Frequently Asked Questions About the Food Allergen Labeling Consumer Protection Act (FALCPA)
The Food Allergen Labeling and Consumer Protection Act (FALCPA) became law in 2004. This law ensures that there would be clearer labeling of food for the millions of people with food allergies. FALCPA went into effect on January 01, 2006.
FALCPA updates the labeling requirements for all food products regulated by the FDA. FALCPA requires that foods are labeled to identify the eight major food allergens. The eight major allergens are: milk, egg, fish, crustacean shell fish, tree nuts, wheat, peanuts and soybeans. These 8 major food allergens identified by FALCPA account for over 90 percent of all documented food allergies in the U.S.
The law also requires that the following be on the food label:
- The specific type of nut (e.g. almond, pecans, walnut, coconut).
- The specific type of fish (e.g. bass, flounder, Pollack).
- The specific type of crustacean shellfish (e.g. lobster, shrimp, crab).
Molluscan shellfish do not have to be labeled in this manner. Mollusks include oysters, clams, mussels, or scallops. They are not considered a major food allergen.
For a look at the complete law, click here.
1. How must labels declare food allergens?
Labels on foods regulated by the FDA must list ingredients which contain one or more of the major food allergens in one of two ways:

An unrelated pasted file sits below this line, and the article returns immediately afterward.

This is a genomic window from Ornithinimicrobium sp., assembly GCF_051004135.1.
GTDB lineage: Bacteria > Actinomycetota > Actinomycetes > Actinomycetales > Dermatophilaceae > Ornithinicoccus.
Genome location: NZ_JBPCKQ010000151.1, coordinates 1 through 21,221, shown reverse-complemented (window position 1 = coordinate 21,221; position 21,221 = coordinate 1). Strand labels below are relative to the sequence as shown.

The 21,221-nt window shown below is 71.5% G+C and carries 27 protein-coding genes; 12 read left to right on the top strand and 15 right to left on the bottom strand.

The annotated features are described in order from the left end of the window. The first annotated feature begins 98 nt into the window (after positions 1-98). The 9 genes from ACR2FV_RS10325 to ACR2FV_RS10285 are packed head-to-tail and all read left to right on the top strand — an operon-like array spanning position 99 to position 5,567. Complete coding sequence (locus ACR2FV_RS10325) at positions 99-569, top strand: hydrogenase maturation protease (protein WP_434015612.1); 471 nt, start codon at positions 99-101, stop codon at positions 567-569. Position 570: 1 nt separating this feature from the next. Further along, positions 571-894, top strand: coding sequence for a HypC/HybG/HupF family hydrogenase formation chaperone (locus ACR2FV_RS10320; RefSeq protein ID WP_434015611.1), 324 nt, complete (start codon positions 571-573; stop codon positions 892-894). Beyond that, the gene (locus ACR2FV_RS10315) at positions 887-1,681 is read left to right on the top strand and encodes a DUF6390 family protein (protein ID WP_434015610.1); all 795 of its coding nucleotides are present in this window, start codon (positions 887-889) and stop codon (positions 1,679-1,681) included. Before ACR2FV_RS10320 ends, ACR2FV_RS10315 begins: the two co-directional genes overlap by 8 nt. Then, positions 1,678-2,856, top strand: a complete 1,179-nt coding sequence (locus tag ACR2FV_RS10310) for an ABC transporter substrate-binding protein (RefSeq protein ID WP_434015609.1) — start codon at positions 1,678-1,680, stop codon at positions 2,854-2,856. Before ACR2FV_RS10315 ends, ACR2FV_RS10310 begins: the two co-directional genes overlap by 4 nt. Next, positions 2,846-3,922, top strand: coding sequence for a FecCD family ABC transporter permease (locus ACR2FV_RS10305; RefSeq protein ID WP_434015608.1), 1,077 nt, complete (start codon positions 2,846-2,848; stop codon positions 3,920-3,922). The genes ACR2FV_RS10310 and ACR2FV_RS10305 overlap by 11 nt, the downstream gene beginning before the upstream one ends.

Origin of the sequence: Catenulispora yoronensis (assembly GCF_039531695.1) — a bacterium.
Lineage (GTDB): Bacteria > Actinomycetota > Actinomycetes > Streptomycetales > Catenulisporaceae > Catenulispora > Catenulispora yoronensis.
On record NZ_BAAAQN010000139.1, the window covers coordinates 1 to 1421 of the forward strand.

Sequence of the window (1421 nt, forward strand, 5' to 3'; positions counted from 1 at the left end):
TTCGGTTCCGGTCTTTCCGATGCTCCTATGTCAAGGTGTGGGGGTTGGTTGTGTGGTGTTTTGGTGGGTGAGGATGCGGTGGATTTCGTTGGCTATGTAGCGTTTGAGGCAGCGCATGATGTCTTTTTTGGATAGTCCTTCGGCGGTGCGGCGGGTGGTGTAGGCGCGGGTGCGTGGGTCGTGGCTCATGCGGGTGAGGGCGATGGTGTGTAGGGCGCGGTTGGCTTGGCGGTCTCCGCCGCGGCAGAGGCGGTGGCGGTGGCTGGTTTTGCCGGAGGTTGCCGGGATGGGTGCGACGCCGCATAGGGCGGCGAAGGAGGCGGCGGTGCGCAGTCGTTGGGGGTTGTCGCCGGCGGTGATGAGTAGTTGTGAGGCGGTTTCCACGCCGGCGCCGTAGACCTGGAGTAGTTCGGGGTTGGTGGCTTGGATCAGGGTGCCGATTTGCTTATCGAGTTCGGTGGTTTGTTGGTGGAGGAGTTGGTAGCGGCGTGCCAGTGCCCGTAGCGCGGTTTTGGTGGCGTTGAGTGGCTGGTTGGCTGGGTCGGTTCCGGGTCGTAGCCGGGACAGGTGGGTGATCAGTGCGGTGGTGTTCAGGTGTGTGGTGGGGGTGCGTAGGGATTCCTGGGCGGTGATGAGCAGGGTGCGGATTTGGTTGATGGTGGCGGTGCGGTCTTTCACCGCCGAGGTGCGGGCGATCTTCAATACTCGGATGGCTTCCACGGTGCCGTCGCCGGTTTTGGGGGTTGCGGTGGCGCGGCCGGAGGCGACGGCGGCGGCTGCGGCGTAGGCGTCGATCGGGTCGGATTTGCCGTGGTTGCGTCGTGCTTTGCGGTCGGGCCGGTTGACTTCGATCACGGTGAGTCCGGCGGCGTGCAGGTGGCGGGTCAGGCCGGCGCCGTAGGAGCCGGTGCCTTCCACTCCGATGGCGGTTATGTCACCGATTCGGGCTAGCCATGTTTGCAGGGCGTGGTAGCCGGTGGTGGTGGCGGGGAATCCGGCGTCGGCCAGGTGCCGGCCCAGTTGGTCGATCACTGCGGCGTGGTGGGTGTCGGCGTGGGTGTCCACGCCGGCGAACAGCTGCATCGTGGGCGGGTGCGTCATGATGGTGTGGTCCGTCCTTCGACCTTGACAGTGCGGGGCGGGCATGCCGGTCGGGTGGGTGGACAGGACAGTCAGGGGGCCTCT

- The common or usual name of the major food allergen must be followed by the food source in parentheses in the list of the ingredients. This will occur the first time the major food allergen is listed and does not have to be repeated each time the name of the specific food allergen appears.
Examples: "lecithin (soy)," "flour (wheat)," and "whey (milk)"
- There may be a section after or near the ingredient list called “Contains”. After the word “Contains”, there must be listed the name of the food source from which the major food allergen is derived.
Example: "Contains Wheat, Milk, and Soy."
A "contains" statement is not required on a food label. Also, the common English name may only be listed in the contains statement and not in the list of ingredients. Therefore, you must read the list of ingredients and any "Contains statement" carefully.
2. What types of foods does the FDA regulate?
The FDA has control over:
- Packaged foods
- Conventional foods
- Vitamins and dietary supplements
- Infant formula and infant foods
- Medical foods
Medical foods include those items produced for people with particular diseases such a phenylketonuria. Medical foods also include items for people that need a particular feeding method, such as tube feedings.
The FDA regulates items produced in the United States. The FDA also regulates items produced outside the U.S. (imported) but intended for sale in the U.S.
FALCPA labeling also applies to all retail and food-service establishments. This includes any foods for sale in vending machines and all packages labeled “for individual sale.”
It is possible that locally made foods may not be in full compliance with FALCPA labeling. Read all labels carefully and contact the manufacturer if you have any questions.
3. Are there any food exemptions to the law?
Yes, FALCPA does not cover fresh fruits and vegetables in their natural state. FALCPA also does not cover any highly refined oil derived for a food specified in the major eight allergen group. FALCPA does not cover any ingredient derived from such highly refined oil. There are clinical studies showing that highly refined oils can be safely eaten by individuals with food allergies. Those highly refined oils contain extremely small levels of allergenic protein.1